Globalisation As The Key To Development – Mike Rotich



Africa’s real per capita income today is lower than in the 1970s leaving many African countries poorer than they were 40 years ago. Development that lacks a human face is as bad as democracy that disregards the minority. This is not only peculiar to African leadership but it cuts across the so called developed democracies. Thus as long as Africa does not take a holistic approach in its development model, we will always offer credible, denialist reasons for underdevelopment. Submitting ourselves to the whims of free markets policies, added to intelligently combining good politics of managing our natural and human resources, encouraging industrial and commercial education, shunning aid, participating in global trade and internet revolution are some key elements in the model of development.

One of the most visible causes of under-development in most African countries and especially in Sub-Saharan Africa is series of bad policy decisions in the past and present régimes. There has always been a contradiction of development. The colonial government was an ardent proponent of capitalist free markets, where the right –wing militancy co-existed with private ownership of factors of production. Most of these governments had intelligently opted for a policy of import substitution that made Africa by then self-sufficient. When independence regime came into place, it was more of a curse toil the African majority as far as economic empowerment is concerned. Socialist tendency where land and factories are publicly owned, either by the state or by large cooperatives and economic development is directed by plan. These policies that have denigrated private property rights will forever blight Africa’s development model. Taking charge of our own development without wholesome policy reversal and being part of global trade is a bridge too far. The market abuse has been the downfall in most of African revolution. In addition to stringent control of media, and civil society work, imposition of price control mechanisms has declined industrial productivity by up to 60% since this Africanization of States.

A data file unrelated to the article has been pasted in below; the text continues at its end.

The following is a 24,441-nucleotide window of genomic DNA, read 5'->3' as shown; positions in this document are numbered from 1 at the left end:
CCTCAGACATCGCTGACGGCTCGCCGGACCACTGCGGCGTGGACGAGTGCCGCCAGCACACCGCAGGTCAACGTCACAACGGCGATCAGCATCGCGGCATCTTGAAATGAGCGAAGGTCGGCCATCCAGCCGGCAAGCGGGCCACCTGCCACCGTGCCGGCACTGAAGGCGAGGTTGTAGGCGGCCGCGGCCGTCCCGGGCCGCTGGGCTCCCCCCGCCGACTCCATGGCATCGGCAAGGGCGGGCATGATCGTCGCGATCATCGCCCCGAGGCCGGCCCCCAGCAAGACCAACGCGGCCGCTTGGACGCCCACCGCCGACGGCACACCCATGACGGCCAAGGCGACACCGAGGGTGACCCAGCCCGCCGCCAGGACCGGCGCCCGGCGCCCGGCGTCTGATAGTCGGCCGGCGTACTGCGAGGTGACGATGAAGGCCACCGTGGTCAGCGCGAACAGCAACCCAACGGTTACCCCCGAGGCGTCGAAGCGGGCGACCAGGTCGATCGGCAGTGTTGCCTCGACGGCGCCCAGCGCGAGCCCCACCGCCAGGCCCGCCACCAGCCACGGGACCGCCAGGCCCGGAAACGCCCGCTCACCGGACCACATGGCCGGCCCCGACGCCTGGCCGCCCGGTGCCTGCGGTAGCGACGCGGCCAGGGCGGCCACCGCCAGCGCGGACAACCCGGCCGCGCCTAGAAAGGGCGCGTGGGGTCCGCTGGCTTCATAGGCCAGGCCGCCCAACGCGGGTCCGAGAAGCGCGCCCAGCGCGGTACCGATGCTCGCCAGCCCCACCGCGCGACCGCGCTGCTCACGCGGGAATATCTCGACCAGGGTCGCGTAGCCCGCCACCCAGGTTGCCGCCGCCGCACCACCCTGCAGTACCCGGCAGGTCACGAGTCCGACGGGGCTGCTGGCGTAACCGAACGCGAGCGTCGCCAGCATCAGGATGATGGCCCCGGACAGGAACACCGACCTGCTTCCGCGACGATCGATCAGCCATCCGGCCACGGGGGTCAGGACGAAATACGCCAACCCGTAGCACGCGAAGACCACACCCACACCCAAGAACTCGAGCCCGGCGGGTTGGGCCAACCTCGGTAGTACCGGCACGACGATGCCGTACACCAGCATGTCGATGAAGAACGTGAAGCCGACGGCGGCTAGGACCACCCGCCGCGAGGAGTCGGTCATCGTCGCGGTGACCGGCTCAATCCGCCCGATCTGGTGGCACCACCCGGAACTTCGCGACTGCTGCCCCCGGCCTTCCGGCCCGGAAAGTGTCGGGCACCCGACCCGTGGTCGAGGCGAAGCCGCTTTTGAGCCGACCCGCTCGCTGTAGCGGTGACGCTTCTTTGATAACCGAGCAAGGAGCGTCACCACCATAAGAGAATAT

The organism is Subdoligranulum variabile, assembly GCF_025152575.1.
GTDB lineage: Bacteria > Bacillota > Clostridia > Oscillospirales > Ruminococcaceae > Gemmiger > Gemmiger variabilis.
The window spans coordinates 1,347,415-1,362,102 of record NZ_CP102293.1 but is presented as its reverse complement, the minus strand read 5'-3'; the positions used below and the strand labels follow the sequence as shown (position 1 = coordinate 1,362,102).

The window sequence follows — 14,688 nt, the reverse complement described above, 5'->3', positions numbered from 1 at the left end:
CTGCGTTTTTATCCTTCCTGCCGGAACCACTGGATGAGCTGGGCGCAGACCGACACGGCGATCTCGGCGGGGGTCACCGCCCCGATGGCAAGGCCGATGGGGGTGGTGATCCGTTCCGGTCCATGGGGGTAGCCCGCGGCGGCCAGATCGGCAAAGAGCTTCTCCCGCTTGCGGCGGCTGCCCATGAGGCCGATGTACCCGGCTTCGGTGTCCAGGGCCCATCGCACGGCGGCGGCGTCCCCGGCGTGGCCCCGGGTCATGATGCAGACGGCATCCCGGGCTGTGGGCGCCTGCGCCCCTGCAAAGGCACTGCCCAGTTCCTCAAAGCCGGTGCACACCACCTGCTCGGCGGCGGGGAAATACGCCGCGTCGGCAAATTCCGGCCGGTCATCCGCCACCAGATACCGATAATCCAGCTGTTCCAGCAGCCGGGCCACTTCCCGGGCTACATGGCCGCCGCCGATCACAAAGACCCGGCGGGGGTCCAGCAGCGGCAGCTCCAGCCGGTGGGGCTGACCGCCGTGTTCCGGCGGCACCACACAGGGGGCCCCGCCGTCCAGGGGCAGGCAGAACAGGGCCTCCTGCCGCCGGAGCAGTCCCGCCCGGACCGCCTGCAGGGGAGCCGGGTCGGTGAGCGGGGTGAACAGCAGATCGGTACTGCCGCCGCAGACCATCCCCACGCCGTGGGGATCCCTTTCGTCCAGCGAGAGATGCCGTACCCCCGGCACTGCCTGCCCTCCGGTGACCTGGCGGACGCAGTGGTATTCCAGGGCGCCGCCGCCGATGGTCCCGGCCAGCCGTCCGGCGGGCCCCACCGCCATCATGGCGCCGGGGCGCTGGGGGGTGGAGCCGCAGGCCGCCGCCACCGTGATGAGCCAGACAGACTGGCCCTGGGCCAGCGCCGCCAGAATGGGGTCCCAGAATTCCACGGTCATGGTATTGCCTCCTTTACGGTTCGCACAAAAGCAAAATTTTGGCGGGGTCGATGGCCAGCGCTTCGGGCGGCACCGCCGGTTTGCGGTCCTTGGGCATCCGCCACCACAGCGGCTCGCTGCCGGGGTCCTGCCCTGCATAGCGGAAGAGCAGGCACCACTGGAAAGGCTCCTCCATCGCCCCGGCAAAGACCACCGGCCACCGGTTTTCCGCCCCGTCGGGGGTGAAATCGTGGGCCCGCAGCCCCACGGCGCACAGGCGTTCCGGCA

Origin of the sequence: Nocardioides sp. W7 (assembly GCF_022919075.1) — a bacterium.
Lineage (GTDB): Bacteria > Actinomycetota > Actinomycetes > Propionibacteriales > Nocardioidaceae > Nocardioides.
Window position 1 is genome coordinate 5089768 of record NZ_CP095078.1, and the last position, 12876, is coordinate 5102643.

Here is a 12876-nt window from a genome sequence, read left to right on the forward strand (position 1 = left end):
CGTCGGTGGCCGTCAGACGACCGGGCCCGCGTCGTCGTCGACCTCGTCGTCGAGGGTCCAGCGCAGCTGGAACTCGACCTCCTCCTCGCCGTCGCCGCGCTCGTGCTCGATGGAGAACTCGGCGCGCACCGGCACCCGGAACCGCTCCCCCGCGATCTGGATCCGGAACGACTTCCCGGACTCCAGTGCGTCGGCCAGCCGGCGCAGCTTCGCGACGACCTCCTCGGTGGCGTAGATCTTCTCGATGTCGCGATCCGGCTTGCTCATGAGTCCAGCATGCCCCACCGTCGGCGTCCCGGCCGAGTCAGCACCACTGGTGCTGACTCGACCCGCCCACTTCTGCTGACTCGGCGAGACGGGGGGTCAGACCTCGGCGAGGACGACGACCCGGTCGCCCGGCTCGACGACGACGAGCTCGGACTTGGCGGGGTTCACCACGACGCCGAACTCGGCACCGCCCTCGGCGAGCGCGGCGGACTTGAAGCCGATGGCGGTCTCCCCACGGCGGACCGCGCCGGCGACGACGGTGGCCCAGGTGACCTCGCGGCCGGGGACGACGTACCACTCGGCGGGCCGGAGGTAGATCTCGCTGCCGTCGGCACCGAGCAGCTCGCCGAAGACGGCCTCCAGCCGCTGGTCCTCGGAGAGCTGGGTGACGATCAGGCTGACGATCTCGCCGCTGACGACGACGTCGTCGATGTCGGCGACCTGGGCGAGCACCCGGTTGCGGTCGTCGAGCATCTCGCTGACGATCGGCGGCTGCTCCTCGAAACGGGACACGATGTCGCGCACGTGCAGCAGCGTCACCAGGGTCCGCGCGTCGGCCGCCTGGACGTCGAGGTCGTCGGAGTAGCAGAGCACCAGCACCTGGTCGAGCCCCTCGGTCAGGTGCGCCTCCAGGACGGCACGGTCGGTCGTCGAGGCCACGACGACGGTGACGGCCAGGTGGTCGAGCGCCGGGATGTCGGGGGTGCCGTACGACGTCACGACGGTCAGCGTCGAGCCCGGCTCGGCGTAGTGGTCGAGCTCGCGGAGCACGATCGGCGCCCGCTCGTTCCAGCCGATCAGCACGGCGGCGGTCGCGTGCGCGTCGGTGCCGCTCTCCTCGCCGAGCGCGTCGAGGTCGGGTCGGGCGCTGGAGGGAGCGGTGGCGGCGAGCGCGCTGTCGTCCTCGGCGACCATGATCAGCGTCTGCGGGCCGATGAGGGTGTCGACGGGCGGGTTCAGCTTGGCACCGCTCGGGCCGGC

In every prospect for Africa’s future development, we do not want to get oversimplified, yet what we know is that Africa has to get the basics right. Uncontrolled expenditure on arms, ammunition and huge subsidies on education and health, a bloated civil service and unwieldy parliament are some of the variables that Africans need to address if they are to remain in charge of their development. I tend to agree with Johan Noberg that while it is noble to repay the debts, it is cruel to ‘’ask innocent citizens to pay a dictators debt.’ Most of African economies tend to be timid and closed. If it can embrace the fact that global market is now a reality and that the physical boundaries that were imposed to us by the colonial masters should never be a barrier in trade, the better it is for the sleeping giant. The only challenge is how to stimulate domestic productivity and demand for local goods in the face punishing cheap imports from the East. In more ways than one, Africa has reasons to protect her fledging industry from dumping, but that tends to nurture complacency and xenophobia. An example of this is South Africa which has a strong sense of exports, but whether or not that has alleviated unemployment is debatable, yet they are still considered economic powerhouse as far as SADC is concerned.

Comparative Advantage, Value Addition

A development model that ignores what one country can do best is worthless. Of late Africa has stumbled onto ‘Priceless’ diamond fields, but indigenous business groups are falling apart over who to do the mining, who to process and where to sell to. Africa’s development future lies in us being able to process primary commodities and export them as finished goods. The challenge though is how to deal with superior price and quality competition. The answer lies in technology transfer, free markets, labor laws and sound infrastructure – factors within our control and also unfair ‘anti-dumping tariffs’ imposed on African products by vindictive developed nations. Noberg made references to Harvard researcher Jeffrey Sachs and Andrew Warner who noticed a higher faster growth rate in free trade countries than protectionist ones. Fiscal accountability and financial prudence play another role in development resurgence. Africans are perpetually at conflict like in Somalia, Zimbabwe and Sudan. Development is as much physical as it is mental. This means that Africans have to be committed to putting growth plans in motion. Governments and states need to appreciate that its role is only limited to that of a policy maker and regulator. Africa’s left–wing movement is habitually livid about liberal structural adjustment prescription on what they term ‘neo-colonialist imperialist driven agenda’. Most of the countries that improved their policies have returned to positive rates of GDP per capita growth. An example of this is Kenya, which has had an improved GDP per capita since the change of regime and now the new constitution promulgation process that’s attracting investors from all over the globe.